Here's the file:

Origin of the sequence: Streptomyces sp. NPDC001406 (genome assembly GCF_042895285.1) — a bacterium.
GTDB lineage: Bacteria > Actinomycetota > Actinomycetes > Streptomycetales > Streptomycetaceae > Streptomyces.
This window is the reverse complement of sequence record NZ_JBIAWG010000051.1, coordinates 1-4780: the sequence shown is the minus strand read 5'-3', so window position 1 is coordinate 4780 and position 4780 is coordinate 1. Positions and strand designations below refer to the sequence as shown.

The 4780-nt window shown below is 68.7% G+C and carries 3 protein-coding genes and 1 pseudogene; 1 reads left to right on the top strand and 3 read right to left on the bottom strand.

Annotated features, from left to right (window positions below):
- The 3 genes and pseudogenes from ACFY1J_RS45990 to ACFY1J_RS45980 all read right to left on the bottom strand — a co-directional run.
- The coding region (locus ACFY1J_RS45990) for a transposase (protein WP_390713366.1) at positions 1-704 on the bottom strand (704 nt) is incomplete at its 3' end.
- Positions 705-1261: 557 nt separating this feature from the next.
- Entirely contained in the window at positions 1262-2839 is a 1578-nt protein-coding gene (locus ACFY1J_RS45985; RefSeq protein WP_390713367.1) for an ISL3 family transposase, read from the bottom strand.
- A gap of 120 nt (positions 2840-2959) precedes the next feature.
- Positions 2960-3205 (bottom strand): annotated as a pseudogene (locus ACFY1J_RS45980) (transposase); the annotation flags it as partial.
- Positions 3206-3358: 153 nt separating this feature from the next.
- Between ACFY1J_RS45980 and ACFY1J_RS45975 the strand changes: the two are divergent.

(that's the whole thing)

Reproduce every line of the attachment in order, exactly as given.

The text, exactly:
Origin of the sequence: Streptomyces sp. NPDC001406 (genome assembly GCF_042895285.1) — a bacterium.
GTDB lineage: Bacteria > Actinomycetota > Actinomycetes > Streptomycetales > Streptomycetaceae > Streptomyces.
This window is the reverse complement of sequence record NZ_JBIAWG010000051.1, coordinates 1-4780: the sequence shown is the minus strand read 5'-3', so window position 1 is coordinate 4780 and position 4780 is coordinate 1. Positions and strand designations below refer to the sequence as shown.

The 4780-nt window shown below is 68.7% G+C and carries 3 protein-coding genes and 1 pseudogene; 1 reads left to right on the top strand and 3 read right to left on the bottom strand.

Annotated features, from left to right (window positions below):
- The 3 genes and pseudogenes from ACFY1J_RS45990 to ACFY1J_RS45980 all read right to left on the bottom strand — a co-directional run.
- The coding region (locus ACFY1J_RS45990) for a transposase (protein WP_390713366.1) at positions 1-704 on the bottom strand (704 nt) is incomplete at its 3' end.
- Positions 705-1261: 557 nt separating this feature from the next.
- Entirely contained in the window at positions 1262-2839 is a 1578-nt protein-coding gene (locus ACFY1J_RS45985; RefSeq protein WP_390713367.1) for an ISL3 family transposase, read from the bottom strand.
- A gap of 120 nt (positions 2840-2959) precedes the next feature.
- Positions 2960-3205 (bottom strand): annotated as a pseudogene (locus ACFY1J_RS45980) (transposase); the annotation flags it as partial.
- Positions 3206-3358: 153 nt separating this feature from the next.
- Between ACFY1J_RS45980 and ACFY1J_RS45975 the strand changes: the two are divergent.